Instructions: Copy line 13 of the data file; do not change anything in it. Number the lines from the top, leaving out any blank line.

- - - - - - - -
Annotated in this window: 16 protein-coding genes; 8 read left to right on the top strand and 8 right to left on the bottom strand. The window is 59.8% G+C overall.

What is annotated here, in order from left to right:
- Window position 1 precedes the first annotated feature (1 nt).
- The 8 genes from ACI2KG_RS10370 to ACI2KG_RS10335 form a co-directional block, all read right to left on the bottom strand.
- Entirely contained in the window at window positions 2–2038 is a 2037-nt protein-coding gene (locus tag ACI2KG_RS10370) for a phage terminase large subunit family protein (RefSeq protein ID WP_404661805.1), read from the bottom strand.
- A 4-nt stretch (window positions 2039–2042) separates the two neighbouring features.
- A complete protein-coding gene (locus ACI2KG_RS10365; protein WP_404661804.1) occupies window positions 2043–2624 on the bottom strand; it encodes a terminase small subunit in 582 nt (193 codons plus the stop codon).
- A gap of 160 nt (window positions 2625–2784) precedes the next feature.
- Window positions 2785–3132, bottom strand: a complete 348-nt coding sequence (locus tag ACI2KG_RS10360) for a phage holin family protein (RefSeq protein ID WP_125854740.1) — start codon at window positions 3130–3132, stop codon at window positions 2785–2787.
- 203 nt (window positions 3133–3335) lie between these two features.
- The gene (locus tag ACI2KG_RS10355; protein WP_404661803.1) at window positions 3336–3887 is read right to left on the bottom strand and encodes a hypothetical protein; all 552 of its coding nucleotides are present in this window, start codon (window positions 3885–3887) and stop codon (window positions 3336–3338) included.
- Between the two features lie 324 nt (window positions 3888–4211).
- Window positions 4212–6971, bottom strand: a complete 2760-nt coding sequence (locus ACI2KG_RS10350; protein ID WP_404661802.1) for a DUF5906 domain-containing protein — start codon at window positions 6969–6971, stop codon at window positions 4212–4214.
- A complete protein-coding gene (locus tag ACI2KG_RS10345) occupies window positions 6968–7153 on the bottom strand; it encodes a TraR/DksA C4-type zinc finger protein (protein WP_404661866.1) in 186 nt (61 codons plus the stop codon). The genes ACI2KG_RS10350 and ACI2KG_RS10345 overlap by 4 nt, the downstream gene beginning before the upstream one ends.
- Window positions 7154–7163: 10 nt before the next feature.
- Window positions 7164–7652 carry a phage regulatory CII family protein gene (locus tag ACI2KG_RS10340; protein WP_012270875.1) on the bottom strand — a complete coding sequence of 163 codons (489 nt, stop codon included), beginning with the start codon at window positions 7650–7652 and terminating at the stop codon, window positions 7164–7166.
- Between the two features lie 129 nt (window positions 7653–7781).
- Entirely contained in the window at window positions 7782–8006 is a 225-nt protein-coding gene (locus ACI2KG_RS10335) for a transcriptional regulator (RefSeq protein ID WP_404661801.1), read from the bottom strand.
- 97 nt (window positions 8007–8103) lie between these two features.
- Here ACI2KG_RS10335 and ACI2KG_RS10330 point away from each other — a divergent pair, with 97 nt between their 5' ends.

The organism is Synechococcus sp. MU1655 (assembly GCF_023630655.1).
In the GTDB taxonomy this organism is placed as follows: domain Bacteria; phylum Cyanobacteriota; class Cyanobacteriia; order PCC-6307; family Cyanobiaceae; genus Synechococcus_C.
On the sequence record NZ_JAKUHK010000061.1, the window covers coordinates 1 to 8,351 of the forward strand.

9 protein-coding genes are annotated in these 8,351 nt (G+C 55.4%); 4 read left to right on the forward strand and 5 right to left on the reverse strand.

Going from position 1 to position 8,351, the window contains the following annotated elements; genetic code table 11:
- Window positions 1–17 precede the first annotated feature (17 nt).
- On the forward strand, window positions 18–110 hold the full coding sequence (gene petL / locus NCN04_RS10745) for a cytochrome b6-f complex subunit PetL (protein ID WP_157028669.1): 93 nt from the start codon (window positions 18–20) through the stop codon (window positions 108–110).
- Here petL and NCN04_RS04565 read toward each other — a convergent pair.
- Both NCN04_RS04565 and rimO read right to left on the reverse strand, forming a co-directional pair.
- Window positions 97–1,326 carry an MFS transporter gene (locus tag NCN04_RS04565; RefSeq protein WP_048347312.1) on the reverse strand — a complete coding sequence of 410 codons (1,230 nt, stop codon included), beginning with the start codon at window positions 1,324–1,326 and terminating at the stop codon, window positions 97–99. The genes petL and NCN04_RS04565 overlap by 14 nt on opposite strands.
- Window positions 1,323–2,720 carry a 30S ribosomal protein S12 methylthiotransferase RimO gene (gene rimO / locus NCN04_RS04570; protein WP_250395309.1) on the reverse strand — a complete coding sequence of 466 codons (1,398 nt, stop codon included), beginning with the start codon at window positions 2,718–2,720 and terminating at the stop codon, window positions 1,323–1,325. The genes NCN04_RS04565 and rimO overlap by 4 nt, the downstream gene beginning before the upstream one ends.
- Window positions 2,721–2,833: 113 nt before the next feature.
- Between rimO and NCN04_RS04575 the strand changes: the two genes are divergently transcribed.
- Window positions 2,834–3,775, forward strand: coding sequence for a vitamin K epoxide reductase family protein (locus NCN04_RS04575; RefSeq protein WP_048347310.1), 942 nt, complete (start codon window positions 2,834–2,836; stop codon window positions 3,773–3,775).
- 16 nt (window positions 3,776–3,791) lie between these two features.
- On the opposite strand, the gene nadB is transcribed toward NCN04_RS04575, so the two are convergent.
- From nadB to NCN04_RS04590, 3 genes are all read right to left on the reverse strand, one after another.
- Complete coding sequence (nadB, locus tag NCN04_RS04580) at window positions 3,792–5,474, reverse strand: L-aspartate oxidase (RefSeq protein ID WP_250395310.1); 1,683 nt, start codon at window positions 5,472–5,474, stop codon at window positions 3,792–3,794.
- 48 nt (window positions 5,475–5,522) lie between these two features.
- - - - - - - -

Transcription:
- Window positions 4212–6971, bottom strand: a complete 2760-nt coding sequence (locus ACI2KG_RS10350; protein ID WP_404661802.1) for a DUF5906 domain-containing protein — start codon at window positions 6969–6971, stop codon at window positions 4212–4214.